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Developmental variability channels mouse molar evolution

Abstract : Do developmental systems preferentially produce certain types of variation that orient phenotypic evolution along preferred directions? At different scales, from the intra-population to the interspecific, the murine first upper molar shows repeated anterior elongation. Using a novel quantitative approach to compare the development of two mouse strains with short or long molars, we identified temporal, spatial and functional differences in tooth signaling center activity, that arise from differential tuning of the activation-inhibition mechanisms underlying tooth patterning. By tracing their fate, we could explain why only the upper first molar reacts via elongation of its anterior part. Despite a lack of genetic variation, individuals of the elongated strain varied in tooth length and the temporal dynamics of their signaling centers, highlighting the intrinsic instability of the upper molar developmental system. Collectively, these results reveal the variational properties of murine molar development that drive morphological evolution along a line of least resistance.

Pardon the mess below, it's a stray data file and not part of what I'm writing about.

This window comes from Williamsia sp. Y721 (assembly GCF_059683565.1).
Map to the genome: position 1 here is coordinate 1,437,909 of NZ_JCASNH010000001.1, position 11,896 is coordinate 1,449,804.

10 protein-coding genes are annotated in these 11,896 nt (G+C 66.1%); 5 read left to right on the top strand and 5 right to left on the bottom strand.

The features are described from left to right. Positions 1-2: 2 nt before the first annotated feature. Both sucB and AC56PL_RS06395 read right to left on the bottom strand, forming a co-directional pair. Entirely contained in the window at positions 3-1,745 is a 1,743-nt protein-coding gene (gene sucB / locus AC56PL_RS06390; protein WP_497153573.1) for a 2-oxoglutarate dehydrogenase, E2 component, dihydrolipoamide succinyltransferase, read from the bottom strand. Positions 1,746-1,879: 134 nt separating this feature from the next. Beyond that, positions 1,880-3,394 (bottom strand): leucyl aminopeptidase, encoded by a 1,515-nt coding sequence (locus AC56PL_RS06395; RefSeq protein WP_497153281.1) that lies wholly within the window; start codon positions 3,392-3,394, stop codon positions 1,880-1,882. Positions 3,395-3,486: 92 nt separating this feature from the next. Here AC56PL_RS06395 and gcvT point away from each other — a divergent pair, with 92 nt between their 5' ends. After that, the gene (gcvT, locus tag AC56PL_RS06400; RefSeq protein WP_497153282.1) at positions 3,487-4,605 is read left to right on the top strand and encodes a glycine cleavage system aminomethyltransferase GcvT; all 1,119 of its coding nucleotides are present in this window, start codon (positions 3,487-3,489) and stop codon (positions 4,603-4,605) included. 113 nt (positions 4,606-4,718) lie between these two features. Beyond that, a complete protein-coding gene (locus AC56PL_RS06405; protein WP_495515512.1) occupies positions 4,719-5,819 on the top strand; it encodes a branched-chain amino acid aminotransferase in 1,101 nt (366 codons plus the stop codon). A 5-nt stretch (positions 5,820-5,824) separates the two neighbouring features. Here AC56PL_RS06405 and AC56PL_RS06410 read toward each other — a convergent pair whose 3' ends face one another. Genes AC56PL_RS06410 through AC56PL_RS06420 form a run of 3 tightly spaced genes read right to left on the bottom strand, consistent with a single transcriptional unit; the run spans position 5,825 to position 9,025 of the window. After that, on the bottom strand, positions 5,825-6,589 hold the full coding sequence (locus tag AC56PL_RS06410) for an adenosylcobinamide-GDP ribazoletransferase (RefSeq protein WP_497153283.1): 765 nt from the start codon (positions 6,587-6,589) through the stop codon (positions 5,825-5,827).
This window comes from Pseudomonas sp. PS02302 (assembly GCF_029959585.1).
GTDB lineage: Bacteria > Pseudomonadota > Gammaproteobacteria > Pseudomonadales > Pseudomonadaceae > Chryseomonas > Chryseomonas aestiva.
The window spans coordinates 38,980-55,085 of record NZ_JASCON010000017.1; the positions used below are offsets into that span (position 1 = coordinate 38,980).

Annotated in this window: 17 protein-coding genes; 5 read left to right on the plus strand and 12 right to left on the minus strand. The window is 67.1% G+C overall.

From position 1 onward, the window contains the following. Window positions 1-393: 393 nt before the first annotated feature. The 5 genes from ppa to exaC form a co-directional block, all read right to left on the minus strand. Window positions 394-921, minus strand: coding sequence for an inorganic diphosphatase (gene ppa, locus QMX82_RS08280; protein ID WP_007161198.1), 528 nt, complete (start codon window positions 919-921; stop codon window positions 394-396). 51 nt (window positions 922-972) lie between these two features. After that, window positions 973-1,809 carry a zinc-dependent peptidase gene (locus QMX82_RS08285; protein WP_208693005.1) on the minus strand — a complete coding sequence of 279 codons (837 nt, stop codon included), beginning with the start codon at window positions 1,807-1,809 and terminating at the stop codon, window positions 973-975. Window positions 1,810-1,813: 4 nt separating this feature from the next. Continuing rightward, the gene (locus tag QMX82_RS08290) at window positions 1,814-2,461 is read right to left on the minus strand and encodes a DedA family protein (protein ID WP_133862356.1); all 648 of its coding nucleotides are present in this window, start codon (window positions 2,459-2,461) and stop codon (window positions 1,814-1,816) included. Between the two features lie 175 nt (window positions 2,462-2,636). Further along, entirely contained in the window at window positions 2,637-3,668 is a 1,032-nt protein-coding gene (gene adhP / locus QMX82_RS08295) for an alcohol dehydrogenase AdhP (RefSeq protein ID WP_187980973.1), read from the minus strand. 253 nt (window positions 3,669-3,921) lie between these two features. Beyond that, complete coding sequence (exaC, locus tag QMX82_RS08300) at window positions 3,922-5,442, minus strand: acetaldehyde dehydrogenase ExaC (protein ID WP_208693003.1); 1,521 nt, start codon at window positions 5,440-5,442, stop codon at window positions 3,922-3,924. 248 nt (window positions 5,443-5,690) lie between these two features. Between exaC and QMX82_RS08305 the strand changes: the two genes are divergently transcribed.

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Contributor : Sophie PANTALACCI Connect in order to contact the contributor
Submitted on : Wednesday, November 25, 2020 - 10:36:21 AM
Last modification on : Wednesday, November 10, 2021 - 5:38:05 PM
Long-term archiving on: : Friday, February 26, 2021 - 6:33:19 PM


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Luke Hayden, Katerina Lochovska, Marie Sémon, Sabrina Renaud, Marie-Laure Delignette-Muller, et al.. Developmental variability channels mouse molar evolution. eLife, eLife Sciences Publication, 2020, ⟨10.7554/eLife.50103⟩. ⟨hal-03023091⟩



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